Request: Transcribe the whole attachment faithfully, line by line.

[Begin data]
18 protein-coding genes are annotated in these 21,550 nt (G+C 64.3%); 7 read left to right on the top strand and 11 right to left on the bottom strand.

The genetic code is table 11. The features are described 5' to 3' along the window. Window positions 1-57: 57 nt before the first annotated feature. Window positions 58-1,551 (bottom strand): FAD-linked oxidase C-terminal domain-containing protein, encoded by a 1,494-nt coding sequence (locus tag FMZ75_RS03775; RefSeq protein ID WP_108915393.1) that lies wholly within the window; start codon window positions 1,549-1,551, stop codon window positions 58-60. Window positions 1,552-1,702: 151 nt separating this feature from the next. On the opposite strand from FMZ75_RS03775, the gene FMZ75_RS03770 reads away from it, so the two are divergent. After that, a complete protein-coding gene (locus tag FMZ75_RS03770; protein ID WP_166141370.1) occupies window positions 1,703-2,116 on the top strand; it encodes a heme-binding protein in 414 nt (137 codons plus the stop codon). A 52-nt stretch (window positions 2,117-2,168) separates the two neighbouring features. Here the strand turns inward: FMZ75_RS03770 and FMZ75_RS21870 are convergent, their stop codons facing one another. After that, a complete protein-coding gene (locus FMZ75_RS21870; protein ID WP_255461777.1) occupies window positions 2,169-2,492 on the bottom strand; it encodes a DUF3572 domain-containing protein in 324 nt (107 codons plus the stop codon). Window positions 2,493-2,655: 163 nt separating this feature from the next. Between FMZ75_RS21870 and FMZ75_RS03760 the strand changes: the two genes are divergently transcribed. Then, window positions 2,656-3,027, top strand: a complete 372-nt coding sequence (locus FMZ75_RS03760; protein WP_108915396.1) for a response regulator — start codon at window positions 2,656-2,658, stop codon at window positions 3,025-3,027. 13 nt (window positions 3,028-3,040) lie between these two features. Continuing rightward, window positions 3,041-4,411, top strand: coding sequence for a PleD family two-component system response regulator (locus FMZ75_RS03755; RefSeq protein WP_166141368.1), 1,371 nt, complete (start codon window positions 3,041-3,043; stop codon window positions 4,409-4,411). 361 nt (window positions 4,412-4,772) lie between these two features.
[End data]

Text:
18 protein-coding genes are annotated in these 21,550 nt (G+C 64.3%); 7 read left to right on the top strand and 11 right to left on the bottom strand.

The genetic code is table 11. The features are described 5' to 3' along the window. Window positions 1-57: 57 nt before the first annotated feature. Window positions 58-1,551 (bottom strand): FAD-linked oxidase C-terminal domain-containing protein, encoded by a 1,494-nt coding sequence (locus tag FMZ75_RS03775; RefSeq protein ID WP_108915393.1) that lies wholly within the window; start codon window positions 1,549-1,551, stop codon window positions 58-60. Window positions 1,552-1,702: 151 nt separating this feature from the next. On the opposite strand from FMZ75_RS03775, the gene FMZ75_RS03770 reads away from it, so the two are divergent. After that, a complete protein-coding gene (locus tag FMZ75_RS03770; protein ID WP_166141370.1) occupies window positions 1,703-2,116 on the top strand; it encodes a heme-binding protein in 414 nt (137 codons plus the stop codon). A 52-nt stretch (window positions 2,117-2,168) separates the two neighbouring features. Here the strand turns inward: FMZ75_RS03770 and FMZ75_RS21870 are convergent, their stop codons facing one another. After that, a complete protein-coding gene (locus FMZ75_RS21870; protein ID WP_255461777.1) occupies window positions 2,169-2,492 on the bottom strand; it encodes a DUF3572 domain-containing protein in 324 nt (107 codons plus the stop codon). Window positions 2,493-2,655: 163 nt separating this feature from the next. Between FMZ75_RS21870 and FMZ75_RS03760 the strand changes: the two genes are divergently transcribed. Then, window positions 2,656-3,027, top strand: a complete 372-nt coding sequence (locus FMZ75_RS03760; protein WP_108915396.1) for a response regulator — start codon at window positions 2,656-2,658, stop codon at window positions 3,025-3,027. 13 nt (window positions 3,028-3,040) lie between these two features. Continuing rightward, window positions 3,041-4,411, top strand: coding sequence for a PleD family two-component system response regulator (locus FMZ75_RS03755; RefSeq protein WP_166141368.1), 1,371 nt, complete (start codon window positions 3,041-3,043; stop codon window positions 4,409-4,411). 361 nt (window positions 4,412-4,772) lie between these two features.